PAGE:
Near-death experiences: Scientists may have finally discovered why some people have them

Scientists have discovered a surge in brain activity right before we die, which may explain why some people have near-death experiences.

Near-death experiences: Scientists may have discovered why some people have them
© Mathieu Stern / Unsplash
Near-death experiences: Scientists may have discovered why some people have them

Researchers may have discovered the reason why some people have near-death experiences (NDEs). Scientists from the University of Michigan have studied the phenomenon, discovering a spike in brain activity at the time of death. The study was published in the Proceedings of the National Academy of Science.

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Surge in brain activity could explain near-death experiences

Jimo Borjigin, an associate professor in the Department of Molecular & Integrative Physiology and the Department of Neurology at the University of Michigan, led the research, which expanded upon earlier data that found a neural surge in the brains of dying animals. Prof. Borjigin told Medical News Today:

We were postulating that [the surge] may represent neural correlates of consciousness that could potentially link the subjective experiences of people who survive cardiac arrest.

The researchers studied the brain activity of four people who passed away in hospitals while being monitored by an EEG (electrogram) device.

At the time of death, brain activity was identified in the temporoparietal junction (TPJ), the region where the temporal, parietal, and occipital lobes meet in the back of the brain.

The TPJ is already connected to dreams, hallucinations, and altered states of consciousness. Prof. Borjigin said:

I really wanted to be able to define something in the brain that can potentially explain that subjective near-death experience. Some of these patients might have if they had survived to tell their stories, but unfortunately they didn’t.

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Are near-death experiences due to covert consciousness?

This increased brain activity could assist in explaining NDEs. While the patients weren't visibly conscious, the surge in brain activity indicated 'covert consciousness'. That is, even as the heart stops beating, consciousness can still be active. Prof. Borjigin explained:

[People who’ve had near-death experiences] may remember seeing or hearing things, or having an out-of-body experience or motion perception as if they’re flying. I think that we have potentially at least defined or discovered minimum anatomical steps to neurosignatures of covert consciousness.
We’d like to be able to study human subjects under less devastating circumstances, where the patients are known to be able to survive and then tell the story where they can correlate their brain signature with a subjective experience.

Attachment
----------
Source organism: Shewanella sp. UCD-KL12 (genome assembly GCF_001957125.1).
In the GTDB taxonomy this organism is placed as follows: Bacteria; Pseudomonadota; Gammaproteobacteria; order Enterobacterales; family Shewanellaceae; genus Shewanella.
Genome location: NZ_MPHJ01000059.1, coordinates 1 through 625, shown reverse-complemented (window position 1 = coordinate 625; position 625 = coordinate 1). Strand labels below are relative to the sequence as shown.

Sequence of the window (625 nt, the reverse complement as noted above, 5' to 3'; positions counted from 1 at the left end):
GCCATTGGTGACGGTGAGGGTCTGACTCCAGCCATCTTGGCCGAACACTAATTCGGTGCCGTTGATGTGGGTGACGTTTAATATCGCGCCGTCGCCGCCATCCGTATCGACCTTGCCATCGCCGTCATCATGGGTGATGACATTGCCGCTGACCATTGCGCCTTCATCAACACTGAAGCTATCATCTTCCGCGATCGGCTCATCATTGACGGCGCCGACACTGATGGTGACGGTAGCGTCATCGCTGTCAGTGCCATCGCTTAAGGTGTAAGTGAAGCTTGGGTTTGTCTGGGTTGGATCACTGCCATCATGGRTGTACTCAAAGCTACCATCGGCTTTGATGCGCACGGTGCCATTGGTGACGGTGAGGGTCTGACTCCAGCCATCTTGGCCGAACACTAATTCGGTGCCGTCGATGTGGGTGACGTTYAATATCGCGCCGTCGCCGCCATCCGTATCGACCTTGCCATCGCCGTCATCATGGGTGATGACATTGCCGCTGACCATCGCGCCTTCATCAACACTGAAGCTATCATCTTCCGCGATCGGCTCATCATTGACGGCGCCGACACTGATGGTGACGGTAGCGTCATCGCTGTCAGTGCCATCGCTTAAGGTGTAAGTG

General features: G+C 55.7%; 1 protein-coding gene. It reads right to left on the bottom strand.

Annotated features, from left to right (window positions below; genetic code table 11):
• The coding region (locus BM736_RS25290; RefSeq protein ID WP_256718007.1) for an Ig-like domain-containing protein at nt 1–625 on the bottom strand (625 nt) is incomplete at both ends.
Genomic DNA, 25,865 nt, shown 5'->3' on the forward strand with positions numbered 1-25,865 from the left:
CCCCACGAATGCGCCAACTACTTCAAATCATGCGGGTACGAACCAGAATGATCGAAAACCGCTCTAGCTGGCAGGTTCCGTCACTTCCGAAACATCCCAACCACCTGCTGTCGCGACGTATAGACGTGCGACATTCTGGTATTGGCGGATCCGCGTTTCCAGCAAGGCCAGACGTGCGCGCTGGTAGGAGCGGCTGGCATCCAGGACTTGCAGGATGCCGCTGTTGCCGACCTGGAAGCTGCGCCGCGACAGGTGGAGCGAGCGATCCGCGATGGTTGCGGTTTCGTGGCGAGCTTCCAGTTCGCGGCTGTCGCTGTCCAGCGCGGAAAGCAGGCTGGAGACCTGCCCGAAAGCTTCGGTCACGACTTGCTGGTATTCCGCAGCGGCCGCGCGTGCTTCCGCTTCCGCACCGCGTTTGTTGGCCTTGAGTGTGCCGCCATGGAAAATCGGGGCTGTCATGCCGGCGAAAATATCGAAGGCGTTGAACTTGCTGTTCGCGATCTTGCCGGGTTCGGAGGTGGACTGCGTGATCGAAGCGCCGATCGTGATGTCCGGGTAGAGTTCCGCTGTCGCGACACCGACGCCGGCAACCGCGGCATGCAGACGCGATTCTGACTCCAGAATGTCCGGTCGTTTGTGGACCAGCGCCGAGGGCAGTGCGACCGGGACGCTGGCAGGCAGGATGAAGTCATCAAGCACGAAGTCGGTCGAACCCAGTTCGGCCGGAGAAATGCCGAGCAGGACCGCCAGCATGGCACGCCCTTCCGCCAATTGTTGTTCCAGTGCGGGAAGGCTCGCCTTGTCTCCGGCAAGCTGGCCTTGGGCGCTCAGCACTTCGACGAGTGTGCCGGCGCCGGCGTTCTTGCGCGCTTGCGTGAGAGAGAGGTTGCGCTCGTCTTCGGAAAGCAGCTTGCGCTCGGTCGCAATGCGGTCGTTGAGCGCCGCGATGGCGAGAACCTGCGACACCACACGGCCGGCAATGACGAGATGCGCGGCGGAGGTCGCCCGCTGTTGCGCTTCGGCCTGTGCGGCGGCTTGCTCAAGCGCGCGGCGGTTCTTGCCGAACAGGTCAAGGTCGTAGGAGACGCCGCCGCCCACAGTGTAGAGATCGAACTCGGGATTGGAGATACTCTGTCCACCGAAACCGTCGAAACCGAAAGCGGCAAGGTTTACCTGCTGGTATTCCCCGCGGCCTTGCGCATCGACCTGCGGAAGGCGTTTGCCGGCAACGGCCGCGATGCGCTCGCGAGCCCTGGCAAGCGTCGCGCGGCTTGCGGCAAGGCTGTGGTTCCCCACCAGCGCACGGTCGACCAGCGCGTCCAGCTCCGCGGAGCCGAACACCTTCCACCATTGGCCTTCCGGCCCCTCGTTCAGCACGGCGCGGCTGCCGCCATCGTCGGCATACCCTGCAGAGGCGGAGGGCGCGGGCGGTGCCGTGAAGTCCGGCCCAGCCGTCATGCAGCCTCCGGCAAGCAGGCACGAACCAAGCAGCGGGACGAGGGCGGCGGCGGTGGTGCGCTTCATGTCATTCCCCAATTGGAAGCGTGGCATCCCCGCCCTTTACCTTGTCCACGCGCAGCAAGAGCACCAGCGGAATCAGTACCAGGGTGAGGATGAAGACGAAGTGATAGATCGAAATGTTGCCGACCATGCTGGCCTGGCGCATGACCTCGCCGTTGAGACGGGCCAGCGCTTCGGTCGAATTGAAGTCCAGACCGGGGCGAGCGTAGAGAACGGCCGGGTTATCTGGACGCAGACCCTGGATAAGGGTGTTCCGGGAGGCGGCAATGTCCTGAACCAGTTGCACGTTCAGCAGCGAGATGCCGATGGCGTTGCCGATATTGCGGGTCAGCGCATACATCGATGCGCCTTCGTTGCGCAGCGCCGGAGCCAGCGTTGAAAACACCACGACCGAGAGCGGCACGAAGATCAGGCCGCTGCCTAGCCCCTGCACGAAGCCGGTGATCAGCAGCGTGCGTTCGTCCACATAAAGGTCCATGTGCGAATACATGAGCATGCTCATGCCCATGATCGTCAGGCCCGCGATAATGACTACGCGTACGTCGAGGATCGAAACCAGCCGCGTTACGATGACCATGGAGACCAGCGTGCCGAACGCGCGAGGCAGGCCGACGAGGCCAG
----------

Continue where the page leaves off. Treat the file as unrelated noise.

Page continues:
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Near-death experiences could be result of damage to TPJ

Meanwhile, Dr Jane Aspell, an associate professor of cognitive neuroscience at Anglia Ruskin University, agrees on the important role of the TPJ. She believes NDEs could be associated with damage to this region of the brain.

Dr Aspell explained that near-death experiences were 'very vivid, very real hallucinations'. She said:

There is now strong evidence that out of body experiences, and related experiences, are caused by abnormal functioning in parts of the brain that process and combine signals from our bodies.
Recent research on neurological patients has shed light on how the healthy brain generates the experience of one's self, and what happens when that construction temporarily goes 'wrong'.

Dr Aspell added:

It seems to make sense then that if this area is not functioning as it should, this integration of all of these different signals will not occur as it should, so the experience of being one single body might therefore be disrupted.

This could potentially lead to the out-of-body experiences people often report, when they are floating above their own bodies, for example.

Sources used:

Medical News Today: 'Study finds evidence of increased brain activity in people right before they die'

Good News Network: 'Scientists Find Surge of Specific Brain Activity in Dying Patients that Could Help Explain Near-Death Experiences'

Mirror: 'Expert shares fascinating insight into why some people have near-death experiences'

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